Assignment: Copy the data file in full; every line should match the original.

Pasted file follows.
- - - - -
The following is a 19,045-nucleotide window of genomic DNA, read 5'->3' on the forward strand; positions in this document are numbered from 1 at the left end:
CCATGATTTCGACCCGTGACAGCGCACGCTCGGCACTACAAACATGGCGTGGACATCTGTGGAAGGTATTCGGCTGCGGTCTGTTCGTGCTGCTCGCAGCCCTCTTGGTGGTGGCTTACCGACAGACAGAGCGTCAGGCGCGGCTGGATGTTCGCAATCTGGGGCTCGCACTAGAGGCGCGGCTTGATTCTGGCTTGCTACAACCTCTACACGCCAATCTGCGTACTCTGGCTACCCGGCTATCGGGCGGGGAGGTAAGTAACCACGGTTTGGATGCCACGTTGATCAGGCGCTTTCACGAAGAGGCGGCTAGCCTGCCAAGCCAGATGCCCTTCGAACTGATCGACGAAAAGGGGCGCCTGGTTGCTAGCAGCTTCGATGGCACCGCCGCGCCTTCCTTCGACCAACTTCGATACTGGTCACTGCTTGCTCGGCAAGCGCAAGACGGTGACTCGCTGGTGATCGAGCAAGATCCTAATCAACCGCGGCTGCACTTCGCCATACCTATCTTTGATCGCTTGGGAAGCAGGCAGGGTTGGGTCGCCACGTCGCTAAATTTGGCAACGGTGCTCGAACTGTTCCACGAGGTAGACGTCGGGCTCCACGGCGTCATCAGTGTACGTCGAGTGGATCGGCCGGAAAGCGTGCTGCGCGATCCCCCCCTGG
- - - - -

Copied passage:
The following is a 19,045-nucleotide window of genomic DNA, read 5'->3' on the forward strand; positions in this document are numbered from 1 at the left end:
CCATGATTTCGACCCGTGACAGCGCACGCTCGGCACTACAAACATGGCGTGGACATCTGTGGAAGGTATTCGGCTGCGGTCTGTTCGTGCTGCTCGCAGCCCTCTTGGTGGTGGCTTACCGACAGACAGAGCGTCAGGCGCGGCTGGATGTTCGCAATCTGGGGCTCGCACTAGAGGCGCGGCTTGATTCTGGCTTGCTACAACCTCTACACGCCAATCTGCGTACTCTGGCTACCCGGCTATCGGGCGGGGAGGTAAGTAACCACGGTTTGGATGCCACGTTGATCAGGCGCTTTCACGAAGAGGCGGCTAGCCTGCCAAGCCAGATGCCCTTCGAACTGATCGACGAAAAGGGGCGCCTGGTTGCTAGCAGCTTCGATGGCACCGCCGCGCCTTCCTTCGACCAACTTCGATACTGGTCACTGCTTGCTCGGCAAGCGCAAGACGGTGACTCGCTGGTGATCGAGCAAGATCCTAATCAACCGCGGCTGCACTTCGCCATACCTATCTTTGATCGCTTGGGAAGCAGGCAGGGTTGGGTCGCCACGTCGCTAAATTTGGCAACGGTGCTCGAACTGTTCCACGAGGTAGACGTCGGGCTCCACGGCGTCATCAGTGTACGTCGAGTGGATCGGCCGGAAAGCGTGCTGCGCGATCCCCCCCTGG